Federalism

In Houston Community College System v. Wilson the U.S. Supreme Court will decide whether the First Amendment restricts the authority of an elected body to issue a censure resolution in response to a member’s speech.

David Wilson was an elected trustee of the Houston Community College System (HCC). In response to the board’s decision to fund a campus in Qatar, which he disagreed with, he arranged robocalls and was...

In Uzuegbunam v. Preczewski the Supreme Court held 8-1 that to have a “redressable injury” required to bring a lawsuit a plaintiff need only ask for nominal damages ($1). The State and Local Legal Center (SLLC) filed an amicus brief in this case asking the Court to hold that a lawsuit for nominal damages only is moot...

A divided U.S. Supreme Court struck down California’s “Tier 1” total ban on indoor religious services, while allowing a 25% capacity limitation. Most of the state is currently under Tier 1 COVID-19 restrictions. It also allowed California’s to continue banning singing and chanting during indoor services.

While a number of Justices issued opinions, the Court issued no majority opinion.  Chief Justice Roberts’ two-...

In an 8-0 decision in City of Chicago v. Fulton, the U.S. Supreme Court held that the City of Chicago didn’t violate the Bankruptcy Code’s automatic stay provision by holding onto a vehicle impounded after a bankruptcy petition was filed.  The State and Local Legal Center (SLLC) filed an amicus brief in this case asking the...

In Americans for Prosperity v. Becerra and Thomas More Law Center v. Becerra the petitioners claim that a California law requiring them to submit to the California Attorney General their IRS Form 990 Schedule B, which lists their largest donors, violates the First Amendment. California law requires the Attorney General to...

In City of San Antonio, Texas v. Hotels.com, L.P. the Supreme Court will decide whether a federal district court has discretion to waive appellate costs which in this case the City of San Antonio had to pay Hotels.com after the Hotels.com won its appeal.  

The City of San Antonio won in federal district court a class action lawsuit against online travel companies (OTCs) requiring them to collect occupancy taxes on...

In Danville Christian Academy v. Beshear the U.S. Supreme Court allowed a Sixth Circuit decision to remain in place which upheld Kentucky Governor Andy Beshear’s executive order closing all K-12 schools, including religious schools, from November 18 until January 4 due to the COVID-19 pandemic.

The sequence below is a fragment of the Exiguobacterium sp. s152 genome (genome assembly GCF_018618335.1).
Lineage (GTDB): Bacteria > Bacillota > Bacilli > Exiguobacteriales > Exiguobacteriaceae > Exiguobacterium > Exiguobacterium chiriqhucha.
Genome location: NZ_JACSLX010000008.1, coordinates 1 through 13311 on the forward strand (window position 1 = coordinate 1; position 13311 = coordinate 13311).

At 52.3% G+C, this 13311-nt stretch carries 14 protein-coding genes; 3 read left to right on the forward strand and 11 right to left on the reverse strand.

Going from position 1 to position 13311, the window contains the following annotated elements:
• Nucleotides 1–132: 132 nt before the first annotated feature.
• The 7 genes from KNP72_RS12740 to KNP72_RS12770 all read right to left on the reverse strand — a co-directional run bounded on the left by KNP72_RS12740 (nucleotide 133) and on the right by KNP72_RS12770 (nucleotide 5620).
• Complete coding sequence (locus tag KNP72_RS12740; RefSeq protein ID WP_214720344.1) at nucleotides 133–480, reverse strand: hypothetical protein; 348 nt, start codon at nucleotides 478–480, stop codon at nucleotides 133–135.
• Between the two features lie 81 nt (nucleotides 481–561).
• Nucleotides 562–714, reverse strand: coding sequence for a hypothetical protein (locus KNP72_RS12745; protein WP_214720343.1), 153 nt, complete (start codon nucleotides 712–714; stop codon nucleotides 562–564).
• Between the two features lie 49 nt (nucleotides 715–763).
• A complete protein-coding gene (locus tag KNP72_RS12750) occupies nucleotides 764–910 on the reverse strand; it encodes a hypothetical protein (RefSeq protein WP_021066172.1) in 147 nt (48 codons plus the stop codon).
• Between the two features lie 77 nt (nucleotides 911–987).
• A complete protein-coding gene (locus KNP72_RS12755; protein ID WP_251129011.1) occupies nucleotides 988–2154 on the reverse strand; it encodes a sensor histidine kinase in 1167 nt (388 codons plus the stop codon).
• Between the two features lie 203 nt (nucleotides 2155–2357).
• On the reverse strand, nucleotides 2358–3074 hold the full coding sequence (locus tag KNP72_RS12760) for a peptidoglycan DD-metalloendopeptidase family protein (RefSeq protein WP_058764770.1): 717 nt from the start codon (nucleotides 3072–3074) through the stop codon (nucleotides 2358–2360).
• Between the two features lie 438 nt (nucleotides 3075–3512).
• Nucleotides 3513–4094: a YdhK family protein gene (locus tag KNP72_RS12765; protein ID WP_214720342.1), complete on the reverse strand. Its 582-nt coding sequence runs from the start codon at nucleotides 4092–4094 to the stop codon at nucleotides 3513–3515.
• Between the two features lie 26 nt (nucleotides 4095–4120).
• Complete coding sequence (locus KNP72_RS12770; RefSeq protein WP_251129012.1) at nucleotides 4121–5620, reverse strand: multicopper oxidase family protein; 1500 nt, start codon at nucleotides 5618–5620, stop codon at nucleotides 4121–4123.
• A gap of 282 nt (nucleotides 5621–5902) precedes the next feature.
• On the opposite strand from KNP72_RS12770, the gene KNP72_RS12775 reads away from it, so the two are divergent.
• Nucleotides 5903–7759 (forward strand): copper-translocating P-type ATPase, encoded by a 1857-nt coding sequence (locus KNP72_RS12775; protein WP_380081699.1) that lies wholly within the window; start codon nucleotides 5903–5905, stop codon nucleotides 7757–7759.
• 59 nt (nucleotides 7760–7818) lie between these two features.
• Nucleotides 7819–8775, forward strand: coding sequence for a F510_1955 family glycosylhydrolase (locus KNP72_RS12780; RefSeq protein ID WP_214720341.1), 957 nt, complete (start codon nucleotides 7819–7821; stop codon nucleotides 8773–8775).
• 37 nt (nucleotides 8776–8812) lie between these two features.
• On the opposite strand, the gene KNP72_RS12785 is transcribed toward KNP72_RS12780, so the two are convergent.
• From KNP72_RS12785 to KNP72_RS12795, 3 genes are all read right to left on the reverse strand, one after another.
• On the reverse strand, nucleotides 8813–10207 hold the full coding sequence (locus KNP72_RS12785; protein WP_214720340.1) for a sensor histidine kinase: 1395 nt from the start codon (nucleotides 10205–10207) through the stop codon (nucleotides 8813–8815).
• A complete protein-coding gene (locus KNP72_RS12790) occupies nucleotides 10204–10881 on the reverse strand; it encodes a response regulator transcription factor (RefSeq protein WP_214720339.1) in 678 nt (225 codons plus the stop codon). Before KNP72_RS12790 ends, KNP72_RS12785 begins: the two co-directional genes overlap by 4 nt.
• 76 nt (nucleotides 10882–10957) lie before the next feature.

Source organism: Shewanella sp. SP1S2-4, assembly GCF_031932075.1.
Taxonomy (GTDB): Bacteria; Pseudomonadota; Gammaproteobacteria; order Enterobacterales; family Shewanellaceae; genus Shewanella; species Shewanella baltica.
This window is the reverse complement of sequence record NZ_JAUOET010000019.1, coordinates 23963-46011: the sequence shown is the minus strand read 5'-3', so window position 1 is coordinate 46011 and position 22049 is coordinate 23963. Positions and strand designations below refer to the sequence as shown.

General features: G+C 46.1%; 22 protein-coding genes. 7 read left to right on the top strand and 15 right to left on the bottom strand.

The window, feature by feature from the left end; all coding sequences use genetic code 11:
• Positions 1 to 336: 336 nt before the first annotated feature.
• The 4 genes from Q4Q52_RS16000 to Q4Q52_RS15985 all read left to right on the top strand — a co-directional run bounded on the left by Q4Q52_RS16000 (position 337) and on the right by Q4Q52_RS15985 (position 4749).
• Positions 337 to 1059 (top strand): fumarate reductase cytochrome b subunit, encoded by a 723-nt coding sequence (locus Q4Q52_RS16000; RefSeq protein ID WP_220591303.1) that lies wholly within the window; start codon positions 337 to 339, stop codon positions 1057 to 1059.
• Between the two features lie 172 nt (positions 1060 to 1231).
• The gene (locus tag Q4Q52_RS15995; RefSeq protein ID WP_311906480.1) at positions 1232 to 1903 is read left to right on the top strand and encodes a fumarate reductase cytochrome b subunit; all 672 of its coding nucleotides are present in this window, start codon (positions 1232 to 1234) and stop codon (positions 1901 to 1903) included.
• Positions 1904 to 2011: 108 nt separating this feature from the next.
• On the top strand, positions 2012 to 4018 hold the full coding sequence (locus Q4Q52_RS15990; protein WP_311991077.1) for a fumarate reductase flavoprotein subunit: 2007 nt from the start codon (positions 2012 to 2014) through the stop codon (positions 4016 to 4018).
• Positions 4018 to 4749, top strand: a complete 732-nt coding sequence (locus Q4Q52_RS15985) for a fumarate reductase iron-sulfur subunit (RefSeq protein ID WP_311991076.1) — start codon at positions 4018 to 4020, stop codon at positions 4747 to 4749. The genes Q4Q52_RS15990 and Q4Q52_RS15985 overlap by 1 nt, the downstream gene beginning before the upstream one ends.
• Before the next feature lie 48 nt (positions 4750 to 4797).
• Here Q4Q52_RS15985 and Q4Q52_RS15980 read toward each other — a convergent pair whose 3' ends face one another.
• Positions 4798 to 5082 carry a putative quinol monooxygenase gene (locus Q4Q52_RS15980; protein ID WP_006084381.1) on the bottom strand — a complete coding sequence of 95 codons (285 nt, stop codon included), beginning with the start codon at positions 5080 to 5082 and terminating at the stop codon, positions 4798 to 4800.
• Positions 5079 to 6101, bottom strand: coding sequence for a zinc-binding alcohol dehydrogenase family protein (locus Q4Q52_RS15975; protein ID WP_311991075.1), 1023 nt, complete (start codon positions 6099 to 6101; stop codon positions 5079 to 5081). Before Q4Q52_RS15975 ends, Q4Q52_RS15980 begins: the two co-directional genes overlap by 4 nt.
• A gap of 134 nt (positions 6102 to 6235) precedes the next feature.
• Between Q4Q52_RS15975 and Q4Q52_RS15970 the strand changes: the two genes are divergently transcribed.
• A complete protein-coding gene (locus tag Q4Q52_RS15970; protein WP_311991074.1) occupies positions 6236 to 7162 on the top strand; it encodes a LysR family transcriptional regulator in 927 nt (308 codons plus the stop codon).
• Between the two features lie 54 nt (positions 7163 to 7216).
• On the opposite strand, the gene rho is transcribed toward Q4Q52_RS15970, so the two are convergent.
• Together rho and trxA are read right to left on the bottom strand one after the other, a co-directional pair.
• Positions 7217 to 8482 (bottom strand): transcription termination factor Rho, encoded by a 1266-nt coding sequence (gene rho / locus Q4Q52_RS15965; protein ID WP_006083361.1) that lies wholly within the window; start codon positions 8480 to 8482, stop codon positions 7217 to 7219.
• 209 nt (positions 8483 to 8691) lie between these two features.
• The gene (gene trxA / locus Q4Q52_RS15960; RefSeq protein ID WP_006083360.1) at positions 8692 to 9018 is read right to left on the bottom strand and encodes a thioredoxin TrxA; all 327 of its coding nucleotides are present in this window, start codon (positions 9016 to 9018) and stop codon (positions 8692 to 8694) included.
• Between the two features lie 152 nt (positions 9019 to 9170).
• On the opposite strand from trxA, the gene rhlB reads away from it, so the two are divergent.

The governor’s “school” executive order temporarily closed all elementary, middle, and high schools but allowed preschools, colleges, and...

The U.S. Supreme Court sent two cases involving limits on religious service attendance back to lower courts to reconsider in light of Roman Catholic Diocese of Brooklyn, New York v. Cuomo. In that case the Court ruled 5-4 that New York’s limits on attending religious services to 10 or 25 people while grocery stores, banks, and laundromats, etc. could admit as many people as the liked, likely violated the First Amendment. Prior to the New York case the...

In NCAA. v. Alston and AAC v. Alston the U.S. Supreme Court will decide whether the National Collegiate Athletic Association (NCAA) eligibility rules which prohibit pay-to-play violate antitrust law. The Ninth Circuit ruled against the NCAA. Numerous state legislatures have...

Over no noted dissents and without an opinion, the Supreme Court ordered a federal district court to decide again whether California may ban all indoor religious services in counties most severely hit by COVID-19. The order instructs the federal district court to reconsider this case, Harvest Rock Church v. Newsome, in light of the Supreme Court decision last week in...

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